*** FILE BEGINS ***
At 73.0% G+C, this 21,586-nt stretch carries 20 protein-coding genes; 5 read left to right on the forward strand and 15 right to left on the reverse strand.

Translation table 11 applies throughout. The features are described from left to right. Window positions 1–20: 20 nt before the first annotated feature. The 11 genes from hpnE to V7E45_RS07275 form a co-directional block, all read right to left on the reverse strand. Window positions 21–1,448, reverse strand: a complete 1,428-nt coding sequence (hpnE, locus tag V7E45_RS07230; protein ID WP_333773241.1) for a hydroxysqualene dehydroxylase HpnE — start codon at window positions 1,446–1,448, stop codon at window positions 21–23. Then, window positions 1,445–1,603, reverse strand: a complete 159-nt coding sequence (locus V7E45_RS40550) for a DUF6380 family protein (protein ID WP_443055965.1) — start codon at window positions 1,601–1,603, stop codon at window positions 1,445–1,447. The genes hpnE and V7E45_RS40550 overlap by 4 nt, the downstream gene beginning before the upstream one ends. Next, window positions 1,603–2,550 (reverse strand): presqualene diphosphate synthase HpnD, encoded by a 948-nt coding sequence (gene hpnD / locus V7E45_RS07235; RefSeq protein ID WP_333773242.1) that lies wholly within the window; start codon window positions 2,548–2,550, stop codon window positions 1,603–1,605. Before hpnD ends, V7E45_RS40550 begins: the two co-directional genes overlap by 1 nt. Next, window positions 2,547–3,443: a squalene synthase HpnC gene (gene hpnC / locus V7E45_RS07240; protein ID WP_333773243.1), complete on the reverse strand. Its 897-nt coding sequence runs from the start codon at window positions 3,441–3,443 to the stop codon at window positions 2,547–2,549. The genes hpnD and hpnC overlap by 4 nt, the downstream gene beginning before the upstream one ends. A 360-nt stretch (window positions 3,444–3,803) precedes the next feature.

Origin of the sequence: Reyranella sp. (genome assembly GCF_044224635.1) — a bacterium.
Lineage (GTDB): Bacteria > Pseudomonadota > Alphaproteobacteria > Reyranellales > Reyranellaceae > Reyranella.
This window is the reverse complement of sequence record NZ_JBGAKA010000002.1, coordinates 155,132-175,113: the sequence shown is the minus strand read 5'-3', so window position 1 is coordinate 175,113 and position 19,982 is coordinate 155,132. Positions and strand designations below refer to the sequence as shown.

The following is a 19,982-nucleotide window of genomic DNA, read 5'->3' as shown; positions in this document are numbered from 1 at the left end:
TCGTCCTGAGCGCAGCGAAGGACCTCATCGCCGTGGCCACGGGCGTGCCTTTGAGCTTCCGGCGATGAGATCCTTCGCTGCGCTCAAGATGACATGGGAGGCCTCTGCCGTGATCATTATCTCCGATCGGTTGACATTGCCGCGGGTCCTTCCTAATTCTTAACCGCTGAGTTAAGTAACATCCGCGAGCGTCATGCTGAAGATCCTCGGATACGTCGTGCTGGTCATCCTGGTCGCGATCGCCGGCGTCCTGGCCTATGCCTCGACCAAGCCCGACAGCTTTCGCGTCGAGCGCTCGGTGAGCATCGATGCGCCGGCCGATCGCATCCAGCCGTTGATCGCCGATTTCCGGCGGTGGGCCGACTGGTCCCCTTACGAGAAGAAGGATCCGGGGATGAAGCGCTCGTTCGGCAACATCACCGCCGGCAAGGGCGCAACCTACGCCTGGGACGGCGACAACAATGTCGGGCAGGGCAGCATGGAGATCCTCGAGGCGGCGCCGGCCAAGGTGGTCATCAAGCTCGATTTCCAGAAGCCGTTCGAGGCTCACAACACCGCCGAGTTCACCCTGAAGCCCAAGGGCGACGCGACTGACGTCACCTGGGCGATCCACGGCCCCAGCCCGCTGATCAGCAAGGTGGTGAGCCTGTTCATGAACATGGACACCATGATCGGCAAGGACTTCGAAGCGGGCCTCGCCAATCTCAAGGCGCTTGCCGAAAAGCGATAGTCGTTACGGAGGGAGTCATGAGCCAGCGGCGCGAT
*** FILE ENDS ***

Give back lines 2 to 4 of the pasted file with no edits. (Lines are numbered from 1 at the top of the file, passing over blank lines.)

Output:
Translation table 11 applies throughout. The features are described from left to right. Window positions 1–20: 20 nt before the first annotated feature. The 11 genes from hpnE to V7E45_RS07275 form a co-directional block, all read right to left on the reverse strand. Window positions 21–1,448, reverse strand: a complete 1,428-nt coding sequence (hpnE, locus tag V7E45_RS07230; protein ID WP_333773241.1) for a hydroxysqualene dehydroxylase HpnE — start codon at window positions 1,446–1,448, stop codon at window positions 21–23. Then, window positions 1,445–1,603, reverse strand: a complete 159-nt coding sequence (locus V7E45_RS40550) for a DUF6380 family protein (protein ID WP_443055965.1) — start codon at window positions 1,601–1,603, stop codon at window positions 1,445–1,447. The genes hpnE and V7E45_RS40550 overlap by 4 nt, the downstream gene beginning before the upstream one ends. Next, window positions 1,603–2,550 (reverse strand): presqualene diphosphate synthase HpnD, encoded by a 948-nt coding sequence (gene hpnD / locus V7E45_RS07235; RefSeq protein ID WP_333773242.1) that lies wholly within the window; start codon window positions 2,548–2,550, stop codon window positions 1,603–1,605. Before hpnD ends, V7E45_RS40550 begins: the two co-directional genes overlap by 1 nt. Next, window positions 2,547–3,443: a squalene synthase HpnC gene (gene hpnC / locus V7E45_RS07240; protein ID WP_333773243.1), complete on the reverse strand. Its 897-nt coding sequence runs from the start codon at window positions 3,441–3,443 to the stop codon at window positions 2,547–2,549. The genes hpnD and hpnC overlap by 4 nt, the downstream gene beginning before the upstream one ends. A 360-nt stretch (window positions 3,444–3,803) precedes the next feature.

Origin of the sequence: Reyranella sp. (genome assembly GCF_044224635.1) — a bacterium.
Lineage (GTDB): Bacteria > Pseudomonadota > Alphaproteobacteria > Reyranellales > Reyranellaceae > Reyranella.